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Distinguishing between attention-deficit hyperactivity and fetal alcohol spectrum disorders in children: clinical guidelines

Overview of attention for article published in Neuropsychiatric Disease and Treatment, August 2010
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About this Attention Score

  • In the top 5% of all research outputs scored by Altmetric
  • High Attention Score compared to outputs of the same age (96th percentile)
  • High Attention Score compared to outputs of the same age and source (94th percentile)

Mentioned by

news
2 news outlets
policy
1 policy source
twitter
26 tweeters
facebook
6 Facebook pages

Citations

dimensions_citation
67 Dimensions

Readers on

mendeley
121 Mendeley
Title
Distinguishing between attention-deficit hyperactivity and fetal alcohol spectrum disorders in children: clinical guidelines
Published in
Neuropsychiatric Disease and Treatment, August 2010
DOI 10.2147/ndt.s7256
Pubmed ID
Authors

Elizabeth Peadon

Abstract

Fetal alcohol spectrum disorders (FASD) are the physical and neurodevelopmental outcomes of fetal alcohol exposure. The behavioral phenotype of children with FASD includes difficulties with executive function, memory, planning, processing speed, and attention. Although attention deficit hyperactivity disorder (ADHD) is diagnosed in up to 94% of individuals with heavy prenatal alcohol exposure, the exact relationship between FASD and ADHD is unclear. There is some evidence that ADHD in FASD may be a specific clinical subtype and thus may require a different treatment approach. Although traditional behavioral observation scales may not distinguish between the two groups, there is evidence that children with FASD have a different profile on the four-factor model of attention than children with ADHD who do not have FASD. There is a paucity of good scientific evidence on effective interventions for individuals with ADHD and FASD. There is weak evidence that children with FASD and ADHD may have a better response to dexamphetamine than methylphenidate. There is a strong need for larger, high quality studies to examine the relationship between ADHD and FASD and identify effective treatments because management of inattention and hyperactivity may improve learning and ameliorate the common secondary disabilities associated with FASD.

Twitter Demographics

The data shown below were collected from the profiles of 26 tweeters who shared this research output. Click here to find out more about how the information was compiled.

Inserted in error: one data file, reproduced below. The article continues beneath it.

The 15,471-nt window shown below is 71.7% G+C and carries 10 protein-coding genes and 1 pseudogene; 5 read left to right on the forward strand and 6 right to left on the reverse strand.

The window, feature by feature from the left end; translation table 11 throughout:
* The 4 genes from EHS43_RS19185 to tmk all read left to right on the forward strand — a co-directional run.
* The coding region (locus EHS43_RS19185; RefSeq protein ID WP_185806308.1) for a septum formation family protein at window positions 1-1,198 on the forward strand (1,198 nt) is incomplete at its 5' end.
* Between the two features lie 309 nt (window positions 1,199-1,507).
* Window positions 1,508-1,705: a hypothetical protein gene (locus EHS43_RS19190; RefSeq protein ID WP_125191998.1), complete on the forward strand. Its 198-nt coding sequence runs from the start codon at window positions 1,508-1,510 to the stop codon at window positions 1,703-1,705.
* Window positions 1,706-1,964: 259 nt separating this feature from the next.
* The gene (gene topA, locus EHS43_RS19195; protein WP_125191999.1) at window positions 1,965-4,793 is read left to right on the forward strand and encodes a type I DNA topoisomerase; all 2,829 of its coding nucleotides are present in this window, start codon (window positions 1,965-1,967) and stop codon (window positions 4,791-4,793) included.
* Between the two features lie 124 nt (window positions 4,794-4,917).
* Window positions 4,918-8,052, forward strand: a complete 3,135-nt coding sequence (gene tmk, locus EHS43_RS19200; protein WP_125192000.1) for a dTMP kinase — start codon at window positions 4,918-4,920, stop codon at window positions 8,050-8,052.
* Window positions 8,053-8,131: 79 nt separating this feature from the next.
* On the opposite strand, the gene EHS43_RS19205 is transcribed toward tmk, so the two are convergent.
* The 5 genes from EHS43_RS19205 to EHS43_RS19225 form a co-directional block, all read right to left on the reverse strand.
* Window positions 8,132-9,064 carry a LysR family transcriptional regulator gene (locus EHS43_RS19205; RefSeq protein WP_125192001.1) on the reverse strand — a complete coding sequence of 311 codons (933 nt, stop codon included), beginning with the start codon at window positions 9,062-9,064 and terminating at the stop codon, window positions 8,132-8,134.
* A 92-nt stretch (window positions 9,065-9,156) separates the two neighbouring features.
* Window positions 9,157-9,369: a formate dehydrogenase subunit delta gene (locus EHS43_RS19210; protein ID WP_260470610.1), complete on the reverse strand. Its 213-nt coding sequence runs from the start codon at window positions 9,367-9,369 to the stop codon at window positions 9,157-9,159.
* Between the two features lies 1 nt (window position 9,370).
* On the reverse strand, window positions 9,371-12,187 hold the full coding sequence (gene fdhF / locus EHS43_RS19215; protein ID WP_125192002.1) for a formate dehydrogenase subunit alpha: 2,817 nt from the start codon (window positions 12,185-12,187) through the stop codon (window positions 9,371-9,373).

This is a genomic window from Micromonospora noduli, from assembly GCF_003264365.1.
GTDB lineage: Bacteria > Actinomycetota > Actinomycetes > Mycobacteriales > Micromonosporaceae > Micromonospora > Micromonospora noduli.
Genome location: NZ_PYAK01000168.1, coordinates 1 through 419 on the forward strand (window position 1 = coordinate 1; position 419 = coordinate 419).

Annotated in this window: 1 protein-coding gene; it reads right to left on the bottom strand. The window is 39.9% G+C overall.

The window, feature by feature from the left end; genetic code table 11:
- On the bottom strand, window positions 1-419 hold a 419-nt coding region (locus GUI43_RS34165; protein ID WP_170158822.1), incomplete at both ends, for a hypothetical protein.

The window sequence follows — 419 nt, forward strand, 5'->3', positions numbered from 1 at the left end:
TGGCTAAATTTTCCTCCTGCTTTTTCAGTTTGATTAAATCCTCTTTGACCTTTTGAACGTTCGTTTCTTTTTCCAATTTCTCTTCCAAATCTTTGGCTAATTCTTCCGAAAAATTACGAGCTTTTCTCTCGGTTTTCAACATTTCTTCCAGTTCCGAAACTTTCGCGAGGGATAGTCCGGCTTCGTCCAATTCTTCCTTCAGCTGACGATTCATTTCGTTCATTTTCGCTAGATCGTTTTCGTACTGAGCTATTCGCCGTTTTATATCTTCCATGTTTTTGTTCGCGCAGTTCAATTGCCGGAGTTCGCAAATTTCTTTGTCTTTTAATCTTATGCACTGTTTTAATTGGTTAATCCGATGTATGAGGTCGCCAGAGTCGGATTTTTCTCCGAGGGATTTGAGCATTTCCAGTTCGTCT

Mendeley readers

The data shown below were compiled from readership statistics for 121 Mendeley readers of this research output. Click here to see the associated Mendeley record.

Geographical breakdown

Country Count As %
Portugal 1 <1%
Australia 1 <1%
South Africa 1 <1%
United Kingdom 1 <1%
Canada 1 <1%
Spain 1 <1%
Unknown 115 95%

Demographic breakdown

Readers by professional status Count As %
Student > Bachelor 26 21%
Student > Ph. D. Student 23 19%
Student > Master 15 12%
Researcher 9 7%
Other 8 7%
Other 23 19%
Unknown 17 14%
Readers by discipline Count As %
Psychology 37 31%
Medicine and Dentistry 21 17%
Neuroscience 11 9%
Social Sciences 7 6%
Nursing and Health Professions 5 4%
Other 15 12%
Unknown 25 21%

Attention Score in Context

This research output has an Altmetric Attention Score of 43. This is our high-level measure of the quality and quantity of online attention that it has received. This Attention Score, as well as the ranking and number of research outputs shown below, was calculated when the research output was last mentioned on 26 October 2019.
All research outputs
#731,338
of 21,173,427 outputs
Outputs from Neuropsychiatric Disease and Treatment
#81
of 2,851 outputs
Outputs of similar age
#5,457
of 174,285 outputs
Outputs of similar age from Neuropsychiatric Disease and Treatment
#4
of 56 outputs
Altmetric has tracked 21,173,427 research outputs across all sources so far. Compared to these this one has done particularly well and is in the 96th percentile: it's in the top 5% of all research outputs ever tracked by Altmetric.
So far Altmetric has tracked 2,851 research outputs from this source. They typically receive more attention than average, with a mean Attention Score of 7.7. This one has done particularly well, scoring higher than 97% of its peers.
Older research outputs will score higher simply because they've had more time to accumulate mentions. To account for age we can compare this Altmetric Attention Score to the 174,285 tracked outputs that were published within six weeks on either side of this one in any source. This one has done particularly well, scoring higher than 96% of its contemporaries.
We're also able to compare this research output to 56 others from the same source and published within six weeks on either side of this one. This one has done particularly well, scoring higher than 94% of its contemporaries.